LITTLETON, Colo. -- City leaders across the South Metro are making noise about 30 new flights paths being proposed by the Federal Aviation Administration (FAA) and are calling out the feds for a lack of transparency with the new routes.
"They're not going to bring it to us, we have to go chase it after them," said Littleton Mayor Debbie Brinkman. "They've never been transparent. They went to hold a meeting and they found out that the press found out about it so they canceled the meeting."
It's part of the FAA's "NextGen" program. An effort to modernize air traffic control and transition away from land radar in favor of more accurate satellite tracking for aircraft through a new Metroplex in Denver.
Brinkman and other city leaders are concerned about planes flying over homes where the owners never signed up to be in a flight path.
"The concern here is not only the noise and the disruption but the impact it will have on the community," she said.
Brinkman is also concerned about potential impacts to the Carson Nature Center, a wildlife conservation area that hundreds of different species of birds call home.
"Birds and planes don’t mix," she said.
The flight paths being proposed by the FAA impact almost every major airport in Colorado including Centennial, the second busiest non-commercial airport in the country.
"The number of communities where Metroplex has been implemented... folks have been very surprised that they didn't know that those new flight paths would go over their homes," said Robert Olislagers, the Executive Director of Centennial Airport.
Olislagers said one of his major concerns is with the maps the FAA released with the proposed flight paths. He said the maps are not easy for the average person or even some pilots to understand. The airport has asked the feds for more user-friendly maps that allow communities to see who could be impacted.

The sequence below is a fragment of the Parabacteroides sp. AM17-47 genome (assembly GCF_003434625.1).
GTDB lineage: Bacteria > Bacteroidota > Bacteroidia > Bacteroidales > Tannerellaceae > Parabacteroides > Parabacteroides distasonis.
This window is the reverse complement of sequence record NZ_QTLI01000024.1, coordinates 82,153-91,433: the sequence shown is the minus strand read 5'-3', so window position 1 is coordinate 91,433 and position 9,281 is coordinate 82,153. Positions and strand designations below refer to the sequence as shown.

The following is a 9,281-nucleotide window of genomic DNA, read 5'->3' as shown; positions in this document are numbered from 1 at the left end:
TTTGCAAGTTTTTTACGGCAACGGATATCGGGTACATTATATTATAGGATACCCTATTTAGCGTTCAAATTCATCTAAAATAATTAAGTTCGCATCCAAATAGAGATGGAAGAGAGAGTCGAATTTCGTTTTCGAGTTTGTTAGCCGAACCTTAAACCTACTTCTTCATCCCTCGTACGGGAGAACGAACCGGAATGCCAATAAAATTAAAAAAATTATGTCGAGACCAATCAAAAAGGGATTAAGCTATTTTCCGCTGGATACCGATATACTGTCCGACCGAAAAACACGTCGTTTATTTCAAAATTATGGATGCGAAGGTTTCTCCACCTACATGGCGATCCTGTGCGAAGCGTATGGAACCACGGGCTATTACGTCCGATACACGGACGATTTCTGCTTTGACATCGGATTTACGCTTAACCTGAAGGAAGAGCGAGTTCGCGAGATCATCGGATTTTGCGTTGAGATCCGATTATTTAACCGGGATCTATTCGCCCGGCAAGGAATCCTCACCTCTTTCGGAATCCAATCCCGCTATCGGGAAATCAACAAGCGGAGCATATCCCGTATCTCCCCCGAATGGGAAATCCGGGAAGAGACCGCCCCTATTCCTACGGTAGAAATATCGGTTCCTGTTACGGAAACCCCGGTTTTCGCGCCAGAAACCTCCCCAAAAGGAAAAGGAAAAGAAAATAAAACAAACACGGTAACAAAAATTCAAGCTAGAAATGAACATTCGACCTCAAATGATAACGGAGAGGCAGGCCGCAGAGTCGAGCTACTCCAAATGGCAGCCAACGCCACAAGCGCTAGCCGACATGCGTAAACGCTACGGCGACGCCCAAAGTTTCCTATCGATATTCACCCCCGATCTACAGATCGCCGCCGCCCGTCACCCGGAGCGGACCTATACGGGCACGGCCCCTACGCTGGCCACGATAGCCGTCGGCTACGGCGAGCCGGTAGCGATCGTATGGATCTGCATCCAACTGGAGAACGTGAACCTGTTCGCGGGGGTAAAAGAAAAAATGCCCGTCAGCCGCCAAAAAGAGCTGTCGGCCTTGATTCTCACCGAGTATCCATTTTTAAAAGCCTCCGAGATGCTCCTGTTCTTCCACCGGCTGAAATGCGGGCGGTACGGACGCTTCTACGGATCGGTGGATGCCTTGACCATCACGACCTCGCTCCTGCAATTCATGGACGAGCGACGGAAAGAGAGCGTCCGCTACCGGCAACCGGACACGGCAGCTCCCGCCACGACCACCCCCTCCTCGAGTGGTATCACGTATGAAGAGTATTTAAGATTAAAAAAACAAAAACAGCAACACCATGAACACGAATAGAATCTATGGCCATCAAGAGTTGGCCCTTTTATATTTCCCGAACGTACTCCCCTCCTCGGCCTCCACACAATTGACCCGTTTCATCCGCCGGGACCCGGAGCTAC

Centennial Airport has also hired its own attorney, the same attorney who filed suit in Arizona and won. Olislagers said they are ready to go to court if the FAA isn’t willing to work with them and hear their concerns.
"I think the FAA is interested in doing the right thing. The question is, will they do the right thing?" he said.
"Make a change and be the second city in the country that was able to protect their communities," said Brinkman.
The FAA recently announced its plans to release a draft environmental study to the public about the changes in April 2019, followed by several months of public comment, before issuing a final report in September.
An FAA spokesperson on Wednesday said they had no comment about the transparency issues being raised by city leaders and no new information about the flight paths.
Allen Kenitzer with the FAA previously told Denver7, "Metroplex initiatives are completed, under way or planned in a dozen metropolitan areas across the country. However, it is difficult to compare Denver to any other city, because the Denver area is not like any other city."
Kenitzer said Denver residents are encouraged to attend the public meetings in May and will be able to talk to experts on a one-to-one basis to learn how these proposed air traffic changes could affect their communities.
"The FAA will again review all comments before making a final determination," said Kenitzer.